This article will take you through some of the specs and how to charge the Energica Ego. The racing model of the Energica family.
The Energica Ego is one of the most powerful electric motorcycles in the world, and that’s not exaggeration, that’s a fact. The Ego are most well known for being the competition bikes for the MotoE, the electric version of the Moto GP.
The battery capacity of the Ego depends on the model you’re riding, of which there are three. The Ego, Ego+ and Ego+ RS. The base model Ego has a battery capacity of around 13.4 kWh and the Ego+ and RS models have a whopping 21.5 kWh. From base model to RS you will get between 180-250 kilometers of riding in, depending on whether you’re riding in the city or on the highway.
Electric motorcycles are backward from gas powered bikes by the way that you will get more kilometers in a city, than you would on a highway. This is due to the regenerative brake technology that sends charge back to the battery, something you’re more likely to use in cities.
The Ego’s have an incredible, and honestly scary top speed of between 240-260 km/h, but due to obvious reasons, the road models are limited to 200 km/h.
You can charge Energica bikes using level 1, 2 and 3 charging.
To access the charging port locate the lock on the right hand side of the Ego, just under the seat and above the suspension. This pops up the seat for you to access the charging ports. Here you will see two rubber caps, one bigger than the other. The larger rubber cap allows you level 1 and level 2, and by taking off the second smaller cap you are able to use both sockets in combination for level 3 charging.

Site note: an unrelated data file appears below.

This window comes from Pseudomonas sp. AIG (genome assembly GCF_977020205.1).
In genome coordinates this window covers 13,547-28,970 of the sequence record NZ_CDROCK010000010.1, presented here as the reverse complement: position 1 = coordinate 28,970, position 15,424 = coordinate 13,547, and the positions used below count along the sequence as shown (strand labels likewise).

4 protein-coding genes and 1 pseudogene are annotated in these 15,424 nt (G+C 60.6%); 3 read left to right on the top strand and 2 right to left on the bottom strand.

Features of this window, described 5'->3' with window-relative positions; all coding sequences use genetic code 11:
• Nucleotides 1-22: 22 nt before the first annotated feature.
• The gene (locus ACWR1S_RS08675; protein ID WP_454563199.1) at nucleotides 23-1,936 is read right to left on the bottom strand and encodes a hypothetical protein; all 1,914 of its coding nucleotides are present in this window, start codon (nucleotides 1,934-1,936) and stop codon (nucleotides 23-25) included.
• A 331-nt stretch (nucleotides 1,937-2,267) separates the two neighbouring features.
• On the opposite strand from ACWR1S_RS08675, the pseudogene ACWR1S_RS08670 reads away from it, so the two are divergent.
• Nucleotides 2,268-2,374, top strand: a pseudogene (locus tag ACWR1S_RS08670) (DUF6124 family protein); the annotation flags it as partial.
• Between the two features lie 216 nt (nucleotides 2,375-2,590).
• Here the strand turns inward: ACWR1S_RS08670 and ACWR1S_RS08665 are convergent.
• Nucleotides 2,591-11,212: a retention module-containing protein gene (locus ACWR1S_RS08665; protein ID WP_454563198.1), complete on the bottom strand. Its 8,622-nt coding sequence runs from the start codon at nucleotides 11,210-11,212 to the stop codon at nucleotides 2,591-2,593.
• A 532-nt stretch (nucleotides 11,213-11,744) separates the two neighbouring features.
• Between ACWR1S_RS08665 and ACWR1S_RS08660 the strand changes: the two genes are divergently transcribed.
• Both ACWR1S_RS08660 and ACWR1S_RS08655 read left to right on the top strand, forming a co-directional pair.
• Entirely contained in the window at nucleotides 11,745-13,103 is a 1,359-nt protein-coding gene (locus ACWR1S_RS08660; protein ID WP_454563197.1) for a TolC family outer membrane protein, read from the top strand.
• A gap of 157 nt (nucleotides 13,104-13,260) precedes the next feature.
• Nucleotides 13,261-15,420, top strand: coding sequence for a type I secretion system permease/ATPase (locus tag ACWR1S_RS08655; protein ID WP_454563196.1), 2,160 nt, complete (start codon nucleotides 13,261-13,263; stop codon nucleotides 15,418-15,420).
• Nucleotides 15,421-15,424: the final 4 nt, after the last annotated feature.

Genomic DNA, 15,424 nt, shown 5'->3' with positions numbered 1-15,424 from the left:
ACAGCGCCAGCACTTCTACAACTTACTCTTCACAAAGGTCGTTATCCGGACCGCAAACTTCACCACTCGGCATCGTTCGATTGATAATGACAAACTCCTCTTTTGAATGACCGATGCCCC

Level 1 charging uses a Mennekes cord (also called a type 2 charger) that you can plug in to any standard 10 Amp power socket. These are your usual power sockets you would charge your phone or power your appliances with. Now of course this is the lowest power supply available, giving your bike up to 2.5 kW/h. Type 1 charging will take approximately 10 hours to get you from empty to full charge. This would be a suitable option if you’re charging your bike at home overnight.
If you’re using level 2 charging you will be drawing power from an AC socket. Some of you may have these around home or at work, they’re not too common but you can get them specially installed by an electrician. Here’s the thing though. Level 2 charging has the capacity to provide up to 7kW of power to charge your bike, however, Energica batteries have a 3 kW/h limit on AC charging. This will cut your charging time down to about 7 hours.
The fastest charging option is Level 3, or DC fast charging. These are the kinds of charging stations you will usually find in shopping centres, dedicated charging stations or petrol stations. Some DC fast chargers can supply up to 300 kW per hour. As a safety feature, the Energica Ego won’t let you go above 25 kW per hour, this is to protect the battery and the controller. This level of power supply will charge your battery from 0-80% in about 45 minutes, the last 20% will charge slower to protect the battery. To use level three charging you will have to use the CSS port as well as the usual charging socket in combination to access the DC fast charge.
When you start charging the motorcycle, you can monitor its progress from the main display or through the Energica app on your smartphone. Once you start charging the motorcycle will also lock the charger in place until you finish charging. To unlock, press the mode button on the left hand side of the handlebars. To finish charging, unhook the charging cords, place the rubber caps back over the sockets and pull back the small latch at the base of the seat to drop the seat back into place.
If you want to gather a bit more general knowledge about charging levels and charger types, or even ways to save money on charging, check out these other articles on the AEMC website.